Science and Tech

Spain has more than three million empty homes. The problem is that they are not where people demand them.


The Government wants to increase the supply of housing. And that involves, among other issues, promoting the construction of new houses. During a meeting with representatives of the sector, the minister of the sector, Isabel Rodríguez, announced yesterday a regulatory change to “streamline urban management” and give quick licenses to the promoters. The big question that the proposal leaves behind is… Is new construction really a solution for access to housing in a country that has more than 3.5 million of empty apartments? Where exactly is that bag of unused flats located? Can new construction help lower prices?

In short, is new work the answer? Is the argument that the key to facilitating access to housing is already within our reach, in the stock of empty houses, a myth? Is there more demand for apartments than wasted apartments?

More housing offer. That is what the Government proposes: increasing the supply of housing in Spain, which involves both reinforcing the stock of a rental market at a minimum, with 28% less housing available than four years ago; as well as making it easier for promoters with licenses.

“We agree on the objective of increasing the supply to guarantee the right to affordable housing,” recognized yesterday Rodríguez after meeting with representatives of the real estate sector. To achieve this, the Government proposes speed up building permits or facilitating the financing of new industrialized constructions.


But… Isn't there an empty house? That's how it is. Latest housing census from the INE, which provides a “photo” of how the national park was in 2021, shows that in Spain there are 3.8 million homes empty, almost 14% of the total. Furthermore, the INE estimates that there are 2.5 million temporary use. With that data on the table, there are groups and parties – and it is not something exclusive to Spain – who have seen in this stock of unused houses a tool to facilitate access to housing.

And where are those homes? The key to the debate. Although in 2021 the INE identified between three and four million empty homes, these constructions are not distributed evenly throughout the country. What's more, a good part of that bag of 3.8 million residences that are not used were concentrated in small municipalities, with real estate markets that have very little to do with those of the most stressed cities, such as Madrid, Barcelona or Malaga.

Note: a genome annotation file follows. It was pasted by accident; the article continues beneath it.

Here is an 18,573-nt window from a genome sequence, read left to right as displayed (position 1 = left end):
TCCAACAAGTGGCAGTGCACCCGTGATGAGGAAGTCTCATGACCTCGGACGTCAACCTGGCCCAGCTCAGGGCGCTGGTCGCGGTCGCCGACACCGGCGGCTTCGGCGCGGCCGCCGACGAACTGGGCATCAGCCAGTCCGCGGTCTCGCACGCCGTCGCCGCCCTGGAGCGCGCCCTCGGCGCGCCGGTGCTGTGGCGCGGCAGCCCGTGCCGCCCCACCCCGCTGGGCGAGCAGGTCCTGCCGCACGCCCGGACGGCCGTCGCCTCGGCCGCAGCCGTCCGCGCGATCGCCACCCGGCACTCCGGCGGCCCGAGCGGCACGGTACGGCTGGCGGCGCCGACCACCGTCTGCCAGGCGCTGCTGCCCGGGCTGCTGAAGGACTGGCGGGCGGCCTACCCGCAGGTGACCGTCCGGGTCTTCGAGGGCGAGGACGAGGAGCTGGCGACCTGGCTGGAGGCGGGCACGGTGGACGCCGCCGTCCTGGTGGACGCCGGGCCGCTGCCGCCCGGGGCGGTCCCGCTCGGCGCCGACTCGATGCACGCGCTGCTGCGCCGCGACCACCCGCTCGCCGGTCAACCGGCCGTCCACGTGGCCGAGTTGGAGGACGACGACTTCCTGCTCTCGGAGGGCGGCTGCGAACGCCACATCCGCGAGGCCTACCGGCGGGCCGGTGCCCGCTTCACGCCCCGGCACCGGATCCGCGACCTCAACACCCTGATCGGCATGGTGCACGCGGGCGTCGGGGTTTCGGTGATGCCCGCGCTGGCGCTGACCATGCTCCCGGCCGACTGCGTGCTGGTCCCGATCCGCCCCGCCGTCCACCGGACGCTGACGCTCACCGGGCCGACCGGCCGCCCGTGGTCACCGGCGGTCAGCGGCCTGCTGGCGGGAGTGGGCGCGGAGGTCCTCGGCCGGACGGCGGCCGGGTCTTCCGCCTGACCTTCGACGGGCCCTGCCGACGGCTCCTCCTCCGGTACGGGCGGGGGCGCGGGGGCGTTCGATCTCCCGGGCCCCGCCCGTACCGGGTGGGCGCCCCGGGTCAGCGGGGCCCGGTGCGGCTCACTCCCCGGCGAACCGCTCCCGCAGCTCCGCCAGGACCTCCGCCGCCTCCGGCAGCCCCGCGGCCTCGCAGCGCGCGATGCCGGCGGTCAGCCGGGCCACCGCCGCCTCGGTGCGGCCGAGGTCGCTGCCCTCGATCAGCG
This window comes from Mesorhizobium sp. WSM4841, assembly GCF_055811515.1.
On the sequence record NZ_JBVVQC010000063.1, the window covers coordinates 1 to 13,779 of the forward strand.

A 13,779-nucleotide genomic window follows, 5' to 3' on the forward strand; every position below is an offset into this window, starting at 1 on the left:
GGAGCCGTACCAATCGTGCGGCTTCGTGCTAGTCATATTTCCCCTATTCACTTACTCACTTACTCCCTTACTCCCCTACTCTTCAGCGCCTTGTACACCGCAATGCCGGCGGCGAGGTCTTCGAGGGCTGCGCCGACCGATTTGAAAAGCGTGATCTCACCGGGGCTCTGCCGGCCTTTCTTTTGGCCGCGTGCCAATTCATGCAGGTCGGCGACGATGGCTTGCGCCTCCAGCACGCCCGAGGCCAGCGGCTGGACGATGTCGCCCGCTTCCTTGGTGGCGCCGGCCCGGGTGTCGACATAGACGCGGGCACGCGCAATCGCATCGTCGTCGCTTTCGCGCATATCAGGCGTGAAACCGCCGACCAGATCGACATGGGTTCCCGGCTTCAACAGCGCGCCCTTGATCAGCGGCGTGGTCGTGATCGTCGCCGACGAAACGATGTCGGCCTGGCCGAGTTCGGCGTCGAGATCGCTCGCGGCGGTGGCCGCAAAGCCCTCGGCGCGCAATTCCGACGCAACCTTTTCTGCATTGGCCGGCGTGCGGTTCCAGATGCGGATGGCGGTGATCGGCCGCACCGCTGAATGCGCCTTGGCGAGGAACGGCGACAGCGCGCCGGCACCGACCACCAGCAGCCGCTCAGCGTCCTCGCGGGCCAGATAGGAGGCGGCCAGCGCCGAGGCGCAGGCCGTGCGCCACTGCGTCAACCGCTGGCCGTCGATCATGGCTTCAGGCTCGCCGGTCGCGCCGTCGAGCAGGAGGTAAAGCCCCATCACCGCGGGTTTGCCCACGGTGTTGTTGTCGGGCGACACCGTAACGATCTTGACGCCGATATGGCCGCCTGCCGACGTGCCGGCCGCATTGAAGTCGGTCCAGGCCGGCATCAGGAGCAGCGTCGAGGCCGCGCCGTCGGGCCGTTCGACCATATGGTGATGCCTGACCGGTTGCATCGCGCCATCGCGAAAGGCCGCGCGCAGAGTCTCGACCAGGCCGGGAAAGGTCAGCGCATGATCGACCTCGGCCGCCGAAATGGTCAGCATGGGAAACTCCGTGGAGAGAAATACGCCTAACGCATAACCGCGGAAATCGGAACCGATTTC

The INE itself reflects that around 45% of these homes are located in municipalities with less than 10,000 inhabitants. Or put another way, 45% is concentrated in localities where only 20% of the total population resides. Photography is the opposite in the most populous town halls. Only 10.5% of empty homes are in large cities, with a census of more than 250,000 inhabitants, the same cities where 24% of the country's population resides.


Percentage of empty homes















Palma de Mallorca


The Gran Canarian palms




Housing in Tías or Mos, not in Madrid. INE data They allow us to go a little further and appreciate, at the municipal level, the imbalance in the availability of empty housing. Its 2021 study reflected, for example, that while small towns, such as Tías, in Las Palmas; Mos, in Pontevedra; or Monforte de Lemos; In Lugo, they had 40% or even a higher percentage of their homes empty, in the country's large metropolises, with more tense markets and difficulties in accessing housing, this availability was minimal, standing well below 10%. The percentage of unused houses in Madrid was, for example, only 6.3%, in Barcelona 9.3%, in Malaga 6.4% and in Zaragoza 4.6%.

What is the Government proposing? To boost the housing supply, Rodríguez advocated on Thursday for “strengthening” public-private collaboration and “streamlining processes to increase affordable housing.” To be more precise, he announced that the Government will update Order ECO/805/2003, a rule on real estate valuation and financing. In Moncloa they have already activated the administrative machinery to adapt the regulations and thus comply with two well-defined purposes: first, “streamline management”; second, add new construction techniques to the order , like that of industrialized homes.

More agility for the sector. With the change, the Government wants to introduce into the norm formulas that are already being used in the councils, including “abbreviated licenses”, precise The Economist. “These types of licenses, which are more agile, were not incorporated into the standard and this creates a problem for promoters when it comes to accessing financing. That is why a clarification of this standard is needed, in which we have also included industrialization and the new sustainability criteria”, Rodríguez clarified after the sector summit.

No bottlenecks. The Government's purpose is to modify the regulations to speed up the granting of urban planning licenses, put an end to bottleneck with which developers and construction companies now deal and make it easier for the sector when seeking financing. With the changes in the 2003 order, the Executive will “clarify” aspects that can now slow down management.

The measure is added to others that Moncloa has already activated, such as the modification of the Land Law. Yesterday Rodríguez also guaranteed that the Executive wants to “provide certainty, legal security and guarantees” to private landlords so that “they can make more homes available for affordable rental.”

Images | Andrew Bezuhlyi and INE

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